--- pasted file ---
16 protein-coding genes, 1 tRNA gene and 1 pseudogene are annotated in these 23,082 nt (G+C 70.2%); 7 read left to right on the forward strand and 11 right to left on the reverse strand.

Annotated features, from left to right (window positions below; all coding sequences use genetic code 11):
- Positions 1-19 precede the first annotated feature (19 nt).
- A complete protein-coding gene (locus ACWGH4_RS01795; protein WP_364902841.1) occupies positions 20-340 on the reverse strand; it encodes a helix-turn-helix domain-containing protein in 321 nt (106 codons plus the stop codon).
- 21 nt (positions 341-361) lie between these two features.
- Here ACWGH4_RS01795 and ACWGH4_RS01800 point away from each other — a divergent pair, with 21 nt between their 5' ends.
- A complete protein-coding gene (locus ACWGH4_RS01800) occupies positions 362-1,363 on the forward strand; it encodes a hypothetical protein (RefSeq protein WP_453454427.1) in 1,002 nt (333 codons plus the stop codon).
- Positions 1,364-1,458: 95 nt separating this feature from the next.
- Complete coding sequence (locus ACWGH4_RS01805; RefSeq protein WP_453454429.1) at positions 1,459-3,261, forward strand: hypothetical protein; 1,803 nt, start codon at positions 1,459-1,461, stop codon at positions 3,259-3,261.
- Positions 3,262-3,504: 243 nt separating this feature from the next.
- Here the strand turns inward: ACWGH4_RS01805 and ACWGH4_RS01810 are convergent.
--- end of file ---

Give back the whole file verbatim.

16 protein-coding genes, 1 tRNA gene and 1 pseudogene are annotated in these 23,082 nt (G+C 70.2%); 7 read left to right on the forward strand and 11 right to left on the reverse strand.

Annotated features, from left to right (window positions below; all coding sequences use genetic code 11):
- Positions 1-19 precede the first annotated feature (19 nt).
- A complete protein-coding gene (locus ACWGH4_RS01795; protein WP_364902841.1) occupies positions 20-340 on the reverse strand; it encodes a helix-turn-helix domain-containing protein in 321 nt (106 codons plus the stop codon).
- 21 nt (positions 341-361) lie between these two features.
- Here ACWGH4_RS01795 and ACWGH4_RS01800 point away from each other — a divergent pair, with 21 nt between their 5' ends.
- A complete protein-coding gene (locus ACWGH4_RS01800) occupies positions 362-1,363 on the forward strand; it encodes a hypothetical protein (RefSeq protein WP_453454427.1) in 1,002 nt (333 codons plus the stop codon).
- Positions 1,364-1,458: 95 nt separating this feature from the next.
- Complete coding sequence (locus ACWGH4_RS01805; RefSeq protein WP_453454429.1) at positions 1,459-3,261, forward strand: hypothetical protein; 1,803 nt, start codon at positions 1,459-1,461, stop codon at positions 3,259-3,261.
- Positions 3,262-3,504: 243 nt separating this feature from the next.
- Here the strand turns inward: ACWGH4_RS01805 and ACWGH4_RS01810 are convergent.